Monday, April 26, 2010

Great mornings

Sleeping on your left side supposedly increases the circulation to the baby, but it wasn't natural for me, so it makes me a bit sore sometimes. So every morning when I wake up, I flip over to my right to balance it out for a few minutes.

And every morning, Abbott flops around in there when I do. He's only moving around periodically these days, but I can count on him moving around at that moment. It always puts me in a wonderful mood. And I say to him, "Good morning, Abbott!" And then I know it's going to be one.

Friday, April 23, 2010

New litmus test

In my teens and twenties, it periodically came up that I skipped a grade. I had always been young for my grade, and that made me even younger, and then I was young for my first job. No big deal, I did it when I was 8 years old, it had very little relevance to anything present. But when people would ask about my relative young age, I would tell them. 

And whenever I did, there was always one of exactly two responses: 1. Oh, huh. and 2. Oh, well, my parents didn't LET me skip a grade. 

I mean, OK. It always felt a little defensive and somewhat shoulder-chippish. It surprised me the first couple of times, but then I heard it over and over. It's not like it was this incredible character-revealing moment, but it usually ended up making sense when I looked back at other moments. 

Anyway, that has stopped coming up. I don't look as young anymore. Also, I'm *not* as young anymore. But I have found a new inadvertent litmus test: telling people I'm pregnant. Oh, the first responses are always about the same: "Congratulations! That's such great news." People are all really nice, and that's great.

But being pregnant is not just telling people once. It's 6 months or more of it coming up in conversation. And I've found that sometimes people really reveal a negative side. I don't have to hear, this is how my experience sucked and your experience will necessarily be the same. I mean, if it is inevitable, why do I need to worry about it now?

Because let me reveal this about myself: I'm excited as hell about this kid. Sure, I have some anxiety too, but I will take it as it comes. And I'm sorry about whatever it is you feel negative about now, but you don't have to make it about me.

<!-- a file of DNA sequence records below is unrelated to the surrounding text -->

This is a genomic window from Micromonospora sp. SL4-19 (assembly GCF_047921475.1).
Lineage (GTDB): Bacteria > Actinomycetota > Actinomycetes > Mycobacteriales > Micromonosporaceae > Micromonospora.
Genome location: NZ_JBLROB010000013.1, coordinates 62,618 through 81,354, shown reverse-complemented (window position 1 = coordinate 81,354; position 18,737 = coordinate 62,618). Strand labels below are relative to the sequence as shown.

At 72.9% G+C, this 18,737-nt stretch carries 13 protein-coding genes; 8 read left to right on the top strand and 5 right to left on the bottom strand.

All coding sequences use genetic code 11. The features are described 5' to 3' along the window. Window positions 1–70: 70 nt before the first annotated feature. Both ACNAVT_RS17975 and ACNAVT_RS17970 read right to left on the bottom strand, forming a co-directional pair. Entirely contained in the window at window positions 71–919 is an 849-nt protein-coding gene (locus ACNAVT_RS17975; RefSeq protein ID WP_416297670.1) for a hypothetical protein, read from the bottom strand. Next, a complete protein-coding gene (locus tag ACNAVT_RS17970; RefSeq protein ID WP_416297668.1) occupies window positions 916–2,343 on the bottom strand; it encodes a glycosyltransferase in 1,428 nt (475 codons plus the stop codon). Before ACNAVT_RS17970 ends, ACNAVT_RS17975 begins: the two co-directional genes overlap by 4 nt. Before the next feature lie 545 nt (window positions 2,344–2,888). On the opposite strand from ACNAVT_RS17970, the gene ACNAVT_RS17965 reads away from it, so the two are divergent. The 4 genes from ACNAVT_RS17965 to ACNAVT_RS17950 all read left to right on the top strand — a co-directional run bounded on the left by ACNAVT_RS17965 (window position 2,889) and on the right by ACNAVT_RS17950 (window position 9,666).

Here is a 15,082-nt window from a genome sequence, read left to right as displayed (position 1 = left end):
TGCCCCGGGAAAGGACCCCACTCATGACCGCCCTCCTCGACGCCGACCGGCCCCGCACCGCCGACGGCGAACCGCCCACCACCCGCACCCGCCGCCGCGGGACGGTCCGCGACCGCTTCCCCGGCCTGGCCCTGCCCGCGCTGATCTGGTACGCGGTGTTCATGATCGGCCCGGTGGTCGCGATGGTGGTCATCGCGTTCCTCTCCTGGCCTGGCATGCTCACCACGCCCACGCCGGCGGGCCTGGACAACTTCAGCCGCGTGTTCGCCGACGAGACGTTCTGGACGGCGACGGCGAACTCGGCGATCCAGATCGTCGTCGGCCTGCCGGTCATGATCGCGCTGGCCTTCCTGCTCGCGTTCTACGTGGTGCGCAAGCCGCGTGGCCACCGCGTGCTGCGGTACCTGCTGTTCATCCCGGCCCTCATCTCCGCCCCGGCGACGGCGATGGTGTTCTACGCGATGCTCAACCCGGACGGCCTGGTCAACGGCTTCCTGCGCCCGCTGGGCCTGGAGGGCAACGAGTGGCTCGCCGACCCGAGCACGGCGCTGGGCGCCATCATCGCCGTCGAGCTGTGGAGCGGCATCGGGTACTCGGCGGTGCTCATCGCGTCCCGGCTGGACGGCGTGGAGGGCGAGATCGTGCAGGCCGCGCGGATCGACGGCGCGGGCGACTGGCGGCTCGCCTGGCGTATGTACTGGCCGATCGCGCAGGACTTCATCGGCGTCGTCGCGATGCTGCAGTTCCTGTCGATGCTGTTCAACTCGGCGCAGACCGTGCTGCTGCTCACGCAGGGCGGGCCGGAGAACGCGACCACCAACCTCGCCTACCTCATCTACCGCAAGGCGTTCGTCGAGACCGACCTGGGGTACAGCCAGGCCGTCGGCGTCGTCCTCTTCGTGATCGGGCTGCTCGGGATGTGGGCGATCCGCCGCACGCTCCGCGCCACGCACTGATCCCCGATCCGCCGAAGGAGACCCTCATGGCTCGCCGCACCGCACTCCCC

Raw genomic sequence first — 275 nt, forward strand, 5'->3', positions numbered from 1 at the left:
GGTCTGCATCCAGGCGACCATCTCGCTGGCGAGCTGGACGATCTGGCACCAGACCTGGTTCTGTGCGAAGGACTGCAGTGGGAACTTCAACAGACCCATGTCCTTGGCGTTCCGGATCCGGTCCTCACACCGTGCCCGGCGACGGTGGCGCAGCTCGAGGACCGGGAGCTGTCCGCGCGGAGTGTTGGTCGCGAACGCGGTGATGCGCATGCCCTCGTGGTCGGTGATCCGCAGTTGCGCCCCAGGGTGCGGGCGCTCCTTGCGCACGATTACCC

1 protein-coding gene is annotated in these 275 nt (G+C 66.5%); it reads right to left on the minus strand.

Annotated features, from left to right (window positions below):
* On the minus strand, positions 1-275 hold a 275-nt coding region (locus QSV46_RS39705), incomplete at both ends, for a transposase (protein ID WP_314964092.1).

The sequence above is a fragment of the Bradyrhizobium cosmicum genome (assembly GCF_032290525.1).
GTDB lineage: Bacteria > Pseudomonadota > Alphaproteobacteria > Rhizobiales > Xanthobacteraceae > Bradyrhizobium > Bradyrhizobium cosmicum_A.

Sunday, April 18, 2010

Sometimes it just hits me

I am missing my mom so much today. I mean, there's no big surprise there, right? Some days it's purely intellectual; I wish I could talk to her about her birth experiences, I think about how I can integrate her name into this boy's name, et cetera. Today it's fully stop-and-cry emotional. I just want my mom. I want her to know what we're doing, what I'm doing. And I know some people would say that she does know. But I personally do not believe in that. I mean, it's fine when people say that to me; I just gain no comfort from it. So here I am, made my bed, sleeping in it.

Here's a passage from "A Prayer for Owen Meany," one of her favorite books (and from her actual copy of it, which I keep on the mantle so I can flip to the inside cover to see her "N. Lam 1/93" written inside):

When someone you love dies, and you're not expecting it, you don't lose her all at once; you lose her in pieces over a long time -- the way the mail stops coming, and her scent fades from the pillows and even from the clothes in her closet and drawers. Gradually, you accumulate the parts of her that are gone. Just when the day comes -- when there's a particular missing part that overwhelms you with the feeling that she's gone, forever -- there comes another day, and another specifically missing part.

Monday, April 12, 2010

I'm a believer

So all of these Toyota revelations have me in the mood for the movie "Class Action." It's from 1991 and stars Gene Hackman and Mary Elizabeth Mastrantonio as a somewhat estranged (strained, to say the least) father and daughter who are on opposite sides of a car safety lawsuit. If you haven't seen it, consider it. Of course, the movie is really about familial relationships, but the car storyline is quite compelling.